Unlike regular green bonds, where investors receive thorough reports on the impact of the projects their investments fund, commercial paper has too short a tenor to be tied to particular assets. Mostly, it is used to meet the bank’s liquidity needs.
But as Rabobank is an ESG leader, meaning it is in the top 5% of Sustainalytic’s rankings of sustainability, it has created a programme that explicitly mentions this.
Apparently, demand for the product is such that it was able to issue 2bp tighter than its usual CP levels.
Because the ESG leader status is mentioned in the documentation, if Rabobank were to fall out of the top 5% of the rankings, it would have to revert to its usual programme and, presumably, forfeit this cheaper cost of funds.
While it might seem counterintuitive to praise an initiative that rewards issuers for raising debt in a perfectly ordinary way, with no specified asset pools or new projects to help the environment, this is exactly what the broader green capital markets need.
Green bonds, and the culture of reporting on the impact of the proceeds of debt raising, are an important initiative.
However, watching the climbing volume of SRI-labelled bond issuance might give a false impression. It would be wrong to conclude that every dollar, or even a majority, of the $89.7bn raised this year — according to Climate Bonds Initiative figures — is new money driven into sustainable finance through the funnel of the green bond market.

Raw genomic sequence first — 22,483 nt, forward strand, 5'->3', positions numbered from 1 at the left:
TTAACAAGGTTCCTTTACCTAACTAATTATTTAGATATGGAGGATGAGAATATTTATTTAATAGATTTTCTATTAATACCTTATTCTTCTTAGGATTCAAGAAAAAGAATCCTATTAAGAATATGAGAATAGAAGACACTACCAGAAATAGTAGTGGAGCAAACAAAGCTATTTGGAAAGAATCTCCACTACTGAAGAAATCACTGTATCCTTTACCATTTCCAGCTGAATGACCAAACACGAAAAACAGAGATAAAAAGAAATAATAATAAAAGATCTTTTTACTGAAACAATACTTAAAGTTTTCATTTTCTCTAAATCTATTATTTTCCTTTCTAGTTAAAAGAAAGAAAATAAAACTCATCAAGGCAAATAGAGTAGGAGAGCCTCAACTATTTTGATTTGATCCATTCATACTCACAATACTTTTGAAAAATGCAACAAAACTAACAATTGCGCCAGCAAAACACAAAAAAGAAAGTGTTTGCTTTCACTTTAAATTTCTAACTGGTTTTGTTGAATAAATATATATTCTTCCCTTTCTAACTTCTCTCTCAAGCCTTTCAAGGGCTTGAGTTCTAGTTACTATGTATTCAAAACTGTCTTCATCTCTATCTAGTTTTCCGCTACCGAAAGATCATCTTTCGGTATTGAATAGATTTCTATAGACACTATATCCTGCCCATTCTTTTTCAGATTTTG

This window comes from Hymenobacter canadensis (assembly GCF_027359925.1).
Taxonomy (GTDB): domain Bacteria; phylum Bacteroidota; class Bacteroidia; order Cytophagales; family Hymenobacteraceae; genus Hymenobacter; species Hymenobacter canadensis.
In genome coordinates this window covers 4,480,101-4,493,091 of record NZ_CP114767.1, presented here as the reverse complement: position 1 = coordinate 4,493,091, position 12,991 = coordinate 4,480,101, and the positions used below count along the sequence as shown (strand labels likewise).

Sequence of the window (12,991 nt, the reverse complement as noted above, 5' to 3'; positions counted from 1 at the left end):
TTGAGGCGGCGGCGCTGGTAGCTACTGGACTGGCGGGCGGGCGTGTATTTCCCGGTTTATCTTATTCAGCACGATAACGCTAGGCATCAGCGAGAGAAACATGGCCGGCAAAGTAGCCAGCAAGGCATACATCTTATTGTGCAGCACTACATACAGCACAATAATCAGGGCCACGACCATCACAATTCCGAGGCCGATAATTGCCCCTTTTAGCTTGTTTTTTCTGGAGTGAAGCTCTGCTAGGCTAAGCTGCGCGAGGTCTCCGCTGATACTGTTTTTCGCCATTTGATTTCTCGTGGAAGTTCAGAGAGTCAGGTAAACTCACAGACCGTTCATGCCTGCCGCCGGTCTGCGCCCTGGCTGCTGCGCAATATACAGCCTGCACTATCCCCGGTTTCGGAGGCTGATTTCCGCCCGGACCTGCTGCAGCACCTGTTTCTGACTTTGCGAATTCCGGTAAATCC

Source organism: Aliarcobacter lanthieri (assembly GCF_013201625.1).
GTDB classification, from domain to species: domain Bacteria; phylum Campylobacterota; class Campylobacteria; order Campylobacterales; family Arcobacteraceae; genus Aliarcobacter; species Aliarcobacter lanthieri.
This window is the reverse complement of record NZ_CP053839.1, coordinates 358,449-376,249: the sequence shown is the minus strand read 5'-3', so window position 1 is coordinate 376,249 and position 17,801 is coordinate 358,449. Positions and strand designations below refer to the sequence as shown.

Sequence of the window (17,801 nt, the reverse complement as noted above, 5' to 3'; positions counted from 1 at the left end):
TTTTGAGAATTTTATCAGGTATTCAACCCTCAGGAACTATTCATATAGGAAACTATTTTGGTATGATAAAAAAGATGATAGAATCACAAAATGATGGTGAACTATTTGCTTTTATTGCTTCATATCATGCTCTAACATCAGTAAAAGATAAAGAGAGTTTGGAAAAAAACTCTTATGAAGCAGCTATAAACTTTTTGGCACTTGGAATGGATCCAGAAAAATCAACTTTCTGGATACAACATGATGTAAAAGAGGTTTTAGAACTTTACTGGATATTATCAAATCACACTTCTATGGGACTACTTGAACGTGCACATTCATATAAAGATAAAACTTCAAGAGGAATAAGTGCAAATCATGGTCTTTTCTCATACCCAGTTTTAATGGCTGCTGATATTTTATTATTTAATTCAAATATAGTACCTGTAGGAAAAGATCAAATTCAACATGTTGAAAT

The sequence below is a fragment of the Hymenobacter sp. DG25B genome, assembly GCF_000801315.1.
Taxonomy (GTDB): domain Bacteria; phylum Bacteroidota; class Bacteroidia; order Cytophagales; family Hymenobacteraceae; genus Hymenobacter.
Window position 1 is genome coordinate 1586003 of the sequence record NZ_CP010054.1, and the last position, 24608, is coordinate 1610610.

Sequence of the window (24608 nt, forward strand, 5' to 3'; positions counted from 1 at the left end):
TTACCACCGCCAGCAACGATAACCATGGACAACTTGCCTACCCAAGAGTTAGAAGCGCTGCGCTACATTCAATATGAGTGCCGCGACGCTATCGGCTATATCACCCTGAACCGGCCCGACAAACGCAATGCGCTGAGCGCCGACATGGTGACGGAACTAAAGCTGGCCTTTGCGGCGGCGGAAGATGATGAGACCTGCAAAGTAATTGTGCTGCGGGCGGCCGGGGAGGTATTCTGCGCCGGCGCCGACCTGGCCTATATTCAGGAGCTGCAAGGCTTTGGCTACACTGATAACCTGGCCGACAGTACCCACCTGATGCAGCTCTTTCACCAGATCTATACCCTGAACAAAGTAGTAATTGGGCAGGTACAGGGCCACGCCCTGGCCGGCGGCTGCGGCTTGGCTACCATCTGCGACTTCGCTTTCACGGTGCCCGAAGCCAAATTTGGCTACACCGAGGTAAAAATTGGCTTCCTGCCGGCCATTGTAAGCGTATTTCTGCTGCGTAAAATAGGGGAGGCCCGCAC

Much of this money could very easily have been raised in the conventional bond market, funding projects that would have gone ahead even if no one had ever heard of green bonds, conveniently relabelled to salve investors’ consciences.
But by rewarding exceptional ESG issuers with a tangible funding advantage, a move like Rabobank’s really does reward the right issuers.
Crucially, Sustainalytics’ rankings do not simply reward top of the food chain multilaterals and solar panel manufacturers; they reward those making the biggest improvements in environmental, social and governance factors. This means that investors can help finance the liquidity needs of companies as they transition to becoming more sustainable.
Offering an improvement in the cost of funds is vital if the SRI market is to make a tangible difference to the environment. That appears to be taking place gradually, but it remains tied to the vagaries of supply and demand.
While lenders offering products such as the Philips revolving credit facility are happy to bake preferential funding for ESG excellence into the documentation, typical green bond investors are unwilling to offer even a basis point over the ‘market rate’ to buy green paper. That means, in practice, green bonds are often priced tighter — when demand is high and issue sizes are small.
It’s great to see Rabobank scoring a better cost of funds for being an ESG leader, but what if all the other ESG leaders launch similar programmes? Will the demand for short-term SRI paper remain disproportionate enough for this funding advantage to last?
Perhaps it will, but what the market needs is a real commitment to paying up for SRI assets.